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Verizon tech found guilty of tracking customers’ locations for money

Verizon Technician

A Verizon Wireless technician has plead guilty to a federal hacking charge related to selling customer data over a number of years. As Ars Technica discovered, the technician, Daniel Eugene Traeger, was selling customer location and calling data to a private investigator between 2009 and 2014.

He now faces a prison sentence of up to five years.

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According to the plea deal found by Ars, Traeger was selling customer calling and location data to the private investigator on request:

“The Defendant accessed customer call records by logging into Verizon’s MARS system. The Defendant then compiled the data in spreadsheets, which the Defendant provided to the PI, including by e-mail. The Defendant accessed customer location data using a Verizon system called Real Time Tool. Using RTT, the Defendant “pinged” cellular telephones on Verizon’s network and provided location data for those telephones to the PI.

The PI paid the Defendant $50 per month of customer records or location data. The Defendant began selling records to the PI in about April 2009, at a rate of about two records per month. The rate increased over time, and by mid-2013 the Defendant was providing 10 to 15 records in exchange for about $750 per month.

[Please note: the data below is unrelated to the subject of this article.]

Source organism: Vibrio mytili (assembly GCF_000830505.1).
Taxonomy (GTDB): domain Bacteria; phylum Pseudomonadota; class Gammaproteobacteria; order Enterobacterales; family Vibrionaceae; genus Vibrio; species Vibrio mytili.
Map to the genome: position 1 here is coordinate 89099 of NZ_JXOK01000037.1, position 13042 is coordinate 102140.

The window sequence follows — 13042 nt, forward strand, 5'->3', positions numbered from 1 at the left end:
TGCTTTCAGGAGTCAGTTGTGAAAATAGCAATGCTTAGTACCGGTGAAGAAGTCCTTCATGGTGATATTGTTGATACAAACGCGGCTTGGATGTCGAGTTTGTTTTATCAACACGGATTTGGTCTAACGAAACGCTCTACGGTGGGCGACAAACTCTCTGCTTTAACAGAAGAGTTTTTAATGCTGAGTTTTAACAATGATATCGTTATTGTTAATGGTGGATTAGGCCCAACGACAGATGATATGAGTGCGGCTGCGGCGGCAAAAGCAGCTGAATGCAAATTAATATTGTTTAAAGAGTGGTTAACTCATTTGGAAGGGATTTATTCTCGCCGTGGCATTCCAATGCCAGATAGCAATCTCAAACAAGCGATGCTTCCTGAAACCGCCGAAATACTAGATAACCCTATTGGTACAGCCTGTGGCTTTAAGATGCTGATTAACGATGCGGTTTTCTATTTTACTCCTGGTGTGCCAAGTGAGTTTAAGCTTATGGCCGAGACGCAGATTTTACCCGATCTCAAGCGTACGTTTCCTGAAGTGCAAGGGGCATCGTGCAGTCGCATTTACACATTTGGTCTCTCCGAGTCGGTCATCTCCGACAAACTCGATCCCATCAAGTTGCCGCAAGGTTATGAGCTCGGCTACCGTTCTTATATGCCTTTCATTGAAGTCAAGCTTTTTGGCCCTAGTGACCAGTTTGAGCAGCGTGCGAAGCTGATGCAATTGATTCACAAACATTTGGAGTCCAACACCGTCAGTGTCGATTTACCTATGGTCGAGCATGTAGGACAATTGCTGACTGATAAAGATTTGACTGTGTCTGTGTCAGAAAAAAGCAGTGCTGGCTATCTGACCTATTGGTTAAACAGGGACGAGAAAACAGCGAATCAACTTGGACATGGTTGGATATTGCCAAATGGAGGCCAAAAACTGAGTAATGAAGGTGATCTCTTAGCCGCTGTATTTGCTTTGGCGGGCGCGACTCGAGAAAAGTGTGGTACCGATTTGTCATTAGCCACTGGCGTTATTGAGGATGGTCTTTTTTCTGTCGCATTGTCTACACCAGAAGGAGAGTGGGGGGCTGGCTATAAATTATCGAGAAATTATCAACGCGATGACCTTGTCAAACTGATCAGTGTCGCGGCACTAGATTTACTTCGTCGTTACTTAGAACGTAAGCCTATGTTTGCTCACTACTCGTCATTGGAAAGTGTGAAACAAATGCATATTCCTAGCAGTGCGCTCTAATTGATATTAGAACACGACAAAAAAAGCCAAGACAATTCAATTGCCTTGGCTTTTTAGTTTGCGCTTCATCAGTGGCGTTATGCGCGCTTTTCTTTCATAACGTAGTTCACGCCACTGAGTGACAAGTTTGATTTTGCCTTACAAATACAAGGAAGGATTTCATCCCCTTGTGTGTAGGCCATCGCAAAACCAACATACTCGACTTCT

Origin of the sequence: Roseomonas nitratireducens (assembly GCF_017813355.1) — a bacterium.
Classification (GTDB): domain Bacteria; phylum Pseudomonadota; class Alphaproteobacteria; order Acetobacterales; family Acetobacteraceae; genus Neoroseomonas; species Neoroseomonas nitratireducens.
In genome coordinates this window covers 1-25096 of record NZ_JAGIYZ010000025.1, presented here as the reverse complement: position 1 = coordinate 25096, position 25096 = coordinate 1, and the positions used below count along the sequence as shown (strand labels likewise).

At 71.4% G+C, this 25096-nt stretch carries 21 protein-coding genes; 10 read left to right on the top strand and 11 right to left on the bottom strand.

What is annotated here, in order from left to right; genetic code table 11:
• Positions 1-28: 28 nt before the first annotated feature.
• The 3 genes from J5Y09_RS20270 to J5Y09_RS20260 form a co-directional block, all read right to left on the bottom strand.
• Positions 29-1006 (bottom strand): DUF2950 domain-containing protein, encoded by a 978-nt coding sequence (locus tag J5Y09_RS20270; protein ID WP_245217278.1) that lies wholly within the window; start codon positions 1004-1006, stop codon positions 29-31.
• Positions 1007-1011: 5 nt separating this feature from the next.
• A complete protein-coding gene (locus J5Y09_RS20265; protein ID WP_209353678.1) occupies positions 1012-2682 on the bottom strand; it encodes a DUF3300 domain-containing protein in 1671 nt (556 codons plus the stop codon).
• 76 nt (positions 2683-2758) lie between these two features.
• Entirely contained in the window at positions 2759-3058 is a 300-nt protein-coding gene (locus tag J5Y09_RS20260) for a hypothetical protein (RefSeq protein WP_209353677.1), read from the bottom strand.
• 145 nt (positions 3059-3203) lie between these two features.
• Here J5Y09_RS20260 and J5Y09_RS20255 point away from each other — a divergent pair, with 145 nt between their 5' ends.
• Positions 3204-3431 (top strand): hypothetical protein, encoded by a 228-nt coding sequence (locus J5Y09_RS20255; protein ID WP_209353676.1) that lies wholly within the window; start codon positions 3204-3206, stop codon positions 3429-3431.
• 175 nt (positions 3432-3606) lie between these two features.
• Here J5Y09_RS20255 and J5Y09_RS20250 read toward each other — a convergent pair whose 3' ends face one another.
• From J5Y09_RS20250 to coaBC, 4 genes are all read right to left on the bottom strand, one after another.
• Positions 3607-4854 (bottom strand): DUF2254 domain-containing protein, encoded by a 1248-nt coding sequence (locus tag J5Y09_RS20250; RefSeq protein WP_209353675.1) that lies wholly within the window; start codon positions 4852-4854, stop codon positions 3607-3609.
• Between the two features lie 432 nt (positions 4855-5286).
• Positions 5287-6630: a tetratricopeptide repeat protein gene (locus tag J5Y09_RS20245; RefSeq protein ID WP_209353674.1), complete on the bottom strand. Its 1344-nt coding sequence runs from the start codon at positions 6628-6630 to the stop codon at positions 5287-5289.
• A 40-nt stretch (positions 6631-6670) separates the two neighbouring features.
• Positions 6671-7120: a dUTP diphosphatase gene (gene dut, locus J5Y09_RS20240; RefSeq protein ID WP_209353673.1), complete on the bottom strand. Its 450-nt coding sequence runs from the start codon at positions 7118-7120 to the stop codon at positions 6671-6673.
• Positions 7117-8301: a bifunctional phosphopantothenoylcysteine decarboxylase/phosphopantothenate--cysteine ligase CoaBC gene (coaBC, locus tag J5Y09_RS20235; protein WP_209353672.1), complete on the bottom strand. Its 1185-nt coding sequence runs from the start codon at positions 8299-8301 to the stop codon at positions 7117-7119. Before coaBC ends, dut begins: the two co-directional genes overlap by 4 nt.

Between April 2009 and January 2014, the Defendant was paid more than $10,000 in exchange for his provision of confidential customer information and cellular location data to the PI, an unauthorized third party. The Defendant accessed private and personal Verizon customer information in excess of his authorization for his own private financial gain.”

In short: the tech had a private investigator paying him to dig up information on specific customers, presumably to help in some kind of investigation. This is obviously illegal; but the worrying part is how it went undetected for so long. You’d assume that there’s little reason for a Verizon tech to frequently be pinging individual cellphones, so any systematic abuse of that system would be flagged.

But the document makes clear that for years, Traeger was selling multiple records per month, in a spreadsheet, via email. This one particular case has been caught; let’s hope Verizon (and every other cell network) does something concrete to prevent future abuse.